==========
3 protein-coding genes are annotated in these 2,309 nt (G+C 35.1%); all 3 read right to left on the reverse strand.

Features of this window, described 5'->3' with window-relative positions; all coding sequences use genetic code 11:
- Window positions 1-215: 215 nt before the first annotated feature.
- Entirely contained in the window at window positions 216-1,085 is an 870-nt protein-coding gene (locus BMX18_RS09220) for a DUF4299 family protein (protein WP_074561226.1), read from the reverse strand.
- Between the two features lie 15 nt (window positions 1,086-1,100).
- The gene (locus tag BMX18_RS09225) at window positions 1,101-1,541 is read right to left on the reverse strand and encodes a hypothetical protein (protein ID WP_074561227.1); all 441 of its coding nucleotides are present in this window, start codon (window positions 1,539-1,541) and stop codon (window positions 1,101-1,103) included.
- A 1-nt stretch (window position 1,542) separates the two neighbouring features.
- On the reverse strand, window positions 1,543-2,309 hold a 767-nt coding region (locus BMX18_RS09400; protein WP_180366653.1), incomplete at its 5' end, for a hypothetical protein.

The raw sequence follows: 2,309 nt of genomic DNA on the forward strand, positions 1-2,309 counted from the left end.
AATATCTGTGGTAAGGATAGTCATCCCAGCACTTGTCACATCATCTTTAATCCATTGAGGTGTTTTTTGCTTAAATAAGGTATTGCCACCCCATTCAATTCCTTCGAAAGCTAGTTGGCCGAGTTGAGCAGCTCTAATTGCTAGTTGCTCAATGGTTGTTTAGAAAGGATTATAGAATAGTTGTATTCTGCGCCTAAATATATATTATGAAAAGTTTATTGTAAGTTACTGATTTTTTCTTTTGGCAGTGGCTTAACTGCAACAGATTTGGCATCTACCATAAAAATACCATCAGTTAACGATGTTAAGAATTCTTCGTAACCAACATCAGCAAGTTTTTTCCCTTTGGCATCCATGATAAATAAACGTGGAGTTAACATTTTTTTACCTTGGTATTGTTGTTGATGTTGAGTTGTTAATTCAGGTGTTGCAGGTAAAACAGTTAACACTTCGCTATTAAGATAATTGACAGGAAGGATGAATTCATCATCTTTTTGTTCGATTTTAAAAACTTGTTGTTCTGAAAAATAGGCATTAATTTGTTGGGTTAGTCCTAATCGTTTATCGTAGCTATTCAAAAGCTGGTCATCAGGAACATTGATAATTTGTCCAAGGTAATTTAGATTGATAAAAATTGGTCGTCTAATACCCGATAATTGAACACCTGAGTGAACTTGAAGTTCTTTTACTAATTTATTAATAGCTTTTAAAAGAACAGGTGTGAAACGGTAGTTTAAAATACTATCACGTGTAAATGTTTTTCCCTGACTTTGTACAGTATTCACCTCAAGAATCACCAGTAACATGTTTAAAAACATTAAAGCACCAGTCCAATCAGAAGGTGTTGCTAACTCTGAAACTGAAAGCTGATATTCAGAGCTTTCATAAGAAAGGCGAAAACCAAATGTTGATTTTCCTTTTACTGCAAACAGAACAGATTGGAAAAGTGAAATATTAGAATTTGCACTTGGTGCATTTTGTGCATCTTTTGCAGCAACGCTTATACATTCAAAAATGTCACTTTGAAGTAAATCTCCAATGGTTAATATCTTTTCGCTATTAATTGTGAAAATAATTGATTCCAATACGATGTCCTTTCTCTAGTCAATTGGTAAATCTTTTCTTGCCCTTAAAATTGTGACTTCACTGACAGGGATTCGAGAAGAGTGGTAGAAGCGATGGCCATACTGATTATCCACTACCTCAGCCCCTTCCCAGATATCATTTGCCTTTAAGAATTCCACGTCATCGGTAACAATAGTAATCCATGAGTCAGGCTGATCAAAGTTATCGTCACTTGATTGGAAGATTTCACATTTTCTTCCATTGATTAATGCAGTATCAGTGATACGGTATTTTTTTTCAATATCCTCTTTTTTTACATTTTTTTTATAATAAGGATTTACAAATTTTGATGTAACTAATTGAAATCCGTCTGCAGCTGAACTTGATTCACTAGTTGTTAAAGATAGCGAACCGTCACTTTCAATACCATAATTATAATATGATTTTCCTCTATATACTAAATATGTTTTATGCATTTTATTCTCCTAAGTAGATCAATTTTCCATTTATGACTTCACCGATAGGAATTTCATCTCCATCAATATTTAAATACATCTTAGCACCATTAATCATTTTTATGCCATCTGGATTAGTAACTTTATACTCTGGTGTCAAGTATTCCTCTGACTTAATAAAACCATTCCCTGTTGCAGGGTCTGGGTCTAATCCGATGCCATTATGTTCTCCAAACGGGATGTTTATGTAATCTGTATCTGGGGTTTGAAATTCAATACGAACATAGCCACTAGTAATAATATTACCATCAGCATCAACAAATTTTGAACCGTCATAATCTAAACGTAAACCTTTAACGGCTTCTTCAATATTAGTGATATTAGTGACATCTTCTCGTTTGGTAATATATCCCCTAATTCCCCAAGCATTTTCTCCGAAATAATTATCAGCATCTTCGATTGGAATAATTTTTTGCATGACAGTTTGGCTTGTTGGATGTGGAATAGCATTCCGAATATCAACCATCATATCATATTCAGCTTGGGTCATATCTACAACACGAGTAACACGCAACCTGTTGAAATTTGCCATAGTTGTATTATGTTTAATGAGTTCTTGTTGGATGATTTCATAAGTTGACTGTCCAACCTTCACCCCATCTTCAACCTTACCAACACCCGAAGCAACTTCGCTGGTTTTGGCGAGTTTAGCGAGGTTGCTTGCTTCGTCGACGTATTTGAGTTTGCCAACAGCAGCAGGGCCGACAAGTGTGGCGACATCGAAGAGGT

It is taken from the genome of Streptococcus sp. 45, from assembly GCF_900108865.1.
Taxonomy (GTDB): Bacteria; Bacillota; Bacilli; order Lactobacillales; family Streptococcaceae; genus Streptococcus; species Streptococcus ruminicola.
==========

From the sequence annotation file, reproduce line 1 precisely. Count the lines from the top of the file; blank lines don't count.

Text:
3 protein-coding genes are annotated in these 2,309 nt (G+C 35.1%); all 3 read right to left on the reverse strand.